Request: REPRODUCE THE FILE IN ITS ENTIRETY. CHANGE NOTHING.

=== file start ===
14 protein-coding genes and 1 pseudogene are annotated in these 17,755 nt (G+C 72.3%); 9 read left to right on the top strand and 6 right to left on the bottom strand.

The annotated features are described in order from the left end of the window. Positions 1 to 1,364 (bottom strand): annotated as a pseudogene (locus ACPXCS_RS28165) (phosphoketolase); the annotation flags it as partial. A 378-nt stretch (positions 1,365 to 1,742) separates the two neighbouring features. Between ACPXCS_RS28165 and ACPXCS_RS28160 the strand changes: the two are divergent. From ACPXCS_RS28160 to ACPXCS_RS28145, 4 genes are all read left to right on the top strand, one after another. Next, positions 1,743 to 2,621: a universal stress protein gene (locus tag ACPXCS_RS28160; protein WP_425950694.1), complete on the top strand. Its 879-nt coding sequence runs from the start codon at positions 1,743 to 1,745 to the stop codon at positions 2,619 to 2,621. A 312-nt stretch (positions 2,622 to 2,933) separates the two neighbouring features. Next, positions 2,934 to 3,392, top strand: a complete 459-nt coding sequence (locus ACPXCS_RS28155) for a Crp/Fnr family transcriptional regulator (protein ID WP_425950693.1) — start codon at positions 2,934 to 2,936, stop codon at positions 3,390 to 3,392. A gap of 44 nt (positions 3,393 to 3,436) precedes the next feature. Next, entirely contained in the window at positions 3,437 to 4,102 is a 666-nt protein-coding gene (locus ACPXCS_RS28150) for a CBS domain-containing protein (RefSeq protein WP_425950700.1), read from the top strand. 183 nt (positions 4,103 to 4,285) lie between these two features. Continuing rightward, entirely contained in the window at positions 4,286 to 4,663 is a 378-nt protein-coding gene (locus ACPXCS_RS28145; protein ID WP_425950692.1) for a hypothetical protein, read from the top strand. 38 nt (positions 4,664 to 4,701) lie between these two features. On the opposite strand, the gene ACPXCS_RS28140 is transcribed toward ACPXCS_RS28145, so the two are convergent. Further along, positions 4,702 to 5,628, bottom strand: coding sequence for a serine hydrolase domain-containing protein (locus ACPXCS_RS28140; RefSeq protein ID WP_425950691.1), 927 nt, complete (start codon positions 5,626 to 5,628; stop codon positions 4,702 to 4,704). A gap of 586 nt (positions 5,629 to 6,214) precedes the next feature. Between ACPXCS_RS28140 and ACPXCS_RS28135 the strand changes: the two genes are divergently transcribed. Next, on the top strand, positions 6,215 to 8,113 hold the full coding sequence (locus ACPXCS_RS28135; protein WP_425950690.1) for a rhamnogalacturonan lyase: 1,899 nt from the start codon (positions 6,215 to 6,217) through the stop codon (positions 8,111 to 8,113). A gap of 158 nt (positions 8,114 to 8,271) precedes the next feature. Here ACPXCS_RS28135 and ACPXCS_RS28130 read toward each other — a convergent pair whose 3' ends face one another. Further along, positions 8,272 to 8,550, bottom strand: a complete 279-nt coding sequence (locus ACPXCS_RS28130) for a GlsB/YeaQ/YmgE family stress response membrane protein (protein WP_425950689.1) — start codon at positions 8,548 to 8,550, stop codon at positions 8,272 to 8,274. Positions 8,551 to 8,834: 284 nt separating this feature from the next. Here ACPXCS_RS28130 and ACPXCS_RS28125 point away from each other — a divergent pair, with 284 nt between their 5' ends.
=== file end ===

14 protein-coding genes and 1 pseudogene are annotated in these 17,755 nt (G+C 72.3%); 9 read left to right on the top strand and 6 right to left on the bottom strand.

The annotated features are described in order from the left end of the window. Positions 1 to 1,364 (bottom strand): annotated as a pseudogene (locus ACPXCS_RS28165) (phosphoketolase); the annotation flags it as partial. A 378-nt stretch (positions 1,365 to 1,742) separates the two neighbouring features. Between ACPXCS_RS28165 and ACPXCS_RS28160 the strand changes: the two are divergent. From ACPXCS_RS28160 to ACPXCS_RS28145, 4 genes are all read left to right on the top strand, one after another. Next, positions 1,743 to 2,621: a universal stress protein gene (locus tag ACPXCS_RS28160; protein WP_425950694.1), complete on the top strand. Its 879-nt coding sequence runs from the start codon at positions 1,743 to 1,745 to the stop codon at positions 2,619 to 2,621. A 312-nt stretch (positions 2,622 to 2,933) separates the two neighbouring features. Next, positions 2,934 to 3,392, top strand: a complete 459-nt coding sequence (locus ACPXCS_RS28155) for a Crp/Fnr family transcriptional regulator (protein ID WP_425950693.1) — start codon at positions 2,934 to 2,936, stop codon at positions 3,390 to 3,392. A gap of 44 nt (positions 3,393 to 3,436) precedes the next feature. Next, entirely contained in the window at positions 3,437 to 4,102 is a 666-nt protein-coding gene (locus ACPXCS_RS28150) for a CBS domain-containing protein (RefSeq protein WP_425950700.1), read from the top strand. 183 nt (positions 4,103 to 4,285) lie between these two features. Continuing rightward, entirely contained in the window at positions 4,286 to 4,663 is a 378-nt protein-coding gene (locus ACPXCS_RS28145; protein ID WP_425950692.1) for a hypothetical protein, read from the top strand. 38 nt (positions 4,664 to 4,701) lie between these two features. On the opposite strand, the gene ACPXCS_RS28140 is transcribed toward ACPXCS_RS28145, so the two are convergent. Further along, positions 4,702 to 5,628, bottom strand: coding sequence for a serine hydrolase domain-containing protein (locus ACPXCS_RS28140; RefSeq protein ID WP_425950691.1), 927 nt, complete (start codon positions 5,626 to 5,628; stop codon positions 4,702 to 4,704). A gap of 586 nt (positions 5,629 to 6,214) precedes the next feature. Between ACPXCS_RS28140 and ACPXCS_RS28135 the strand changes: the two genes are divergently transcribed. Next, on the top strand, positions 6,215 to 8,113 hold the full coding sequence (locus ACPXCS_RS28135; protein WP_425950690.1) for a rhamnogalacturonan lyase: 1,899 nt from the start codon (positions 6,215 to 6,217) through the stop codon (positions 8,111 to 8,113). A gap of 158 nt (positions 8,114 to 8,271) precedes the next feature. Here ACPXCS_RS28135 and ACPXCS_RS28130 read toward each other — a convergent pair whose 3' ends face one another. Further along, positions 8,272 to 8,550, bottom strand: a complete 279-nt coding sequence (locus ACPXCS_RS28130) for a GlsB/YeaQ/YmgE family stress response membrane protein (protein WP_425950689.1) — start codon at positions 8,548 to 8,550, stop codon at positions 8,272 to 8,274. Positions 8,551 to 8,834: 284 nt separating this feature from the next. Here ACPXCS_RS28130 and ACPXCS_RS28125 point away from each other — a divergent pair, with 284 nt between their 5' ends.